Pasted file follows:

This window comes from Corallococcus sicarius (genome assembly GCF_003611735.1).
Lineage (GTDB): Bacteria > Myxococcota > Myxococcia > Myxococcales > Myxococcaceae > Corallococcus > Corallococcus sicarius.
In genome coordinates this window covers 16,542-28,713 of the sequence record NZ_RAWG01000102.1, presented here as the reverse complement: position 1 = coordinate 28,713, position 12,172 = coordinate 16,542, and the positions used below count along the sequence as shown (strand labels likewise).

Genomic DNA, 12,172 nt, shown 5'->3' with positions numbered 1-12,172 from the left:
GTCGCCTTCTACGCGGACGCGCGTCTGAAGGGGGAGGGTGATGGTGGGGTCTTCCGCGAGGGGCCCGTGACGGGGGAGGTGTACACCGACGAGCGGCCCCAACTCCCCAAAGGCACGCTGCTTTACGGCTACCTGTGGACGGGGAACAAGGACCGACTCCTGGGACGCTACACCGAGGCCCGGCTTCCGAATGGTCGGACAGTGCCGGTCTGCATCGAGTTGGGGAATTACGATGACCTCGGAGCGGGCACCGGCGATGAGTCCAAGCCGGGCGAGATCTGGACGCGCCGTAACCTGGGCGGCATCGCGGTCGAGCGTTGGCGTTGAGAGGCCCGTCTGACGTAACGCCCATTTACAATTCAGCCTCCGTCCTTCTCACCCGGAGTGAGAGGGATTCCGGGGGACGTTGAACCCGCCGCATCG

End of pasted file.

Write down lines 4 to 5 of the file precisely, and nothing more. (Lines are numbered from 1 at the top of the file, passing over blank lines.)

Genomic DNA, 12,172 nt, shown 5'->3' with positions numbered 1-12,172 from the left:
GTCGCCTTCTACGCGGACGCGCGTCTGAAGGGGGAGGGTGATGGTGGGGTCTTCCGCGAGGGGCCCGTGACGGGGGAGGTGTACACCGACGAGCGGCCCCAACTCCCCAAAGGCACGCTGCTTTACGGCTACCTGTGGACGGGGAACAAGGACCGACTCCTGGGACGCTACACCGAGGCCCGGCTTCCGAATGGTCGGACAGTGCCGGTCTGCATCGAGTTGGGGAATTACGATGACCTCGGAGCGGGCACCGGCGATGAGTCCAAGCCGGGCGAGATCTGGACGCGCCGTAACCTGGGCGGCATCGCGGTCGAGCGTTGGCGTTGAGAGGCCCGTCTGACGTAACGCCCATTTACAATTCAGCCTCCGTCCTTCTCACCCGGAGTGAGAGGGATTCCGGGGGACGTTGAACCCGCCGCATCG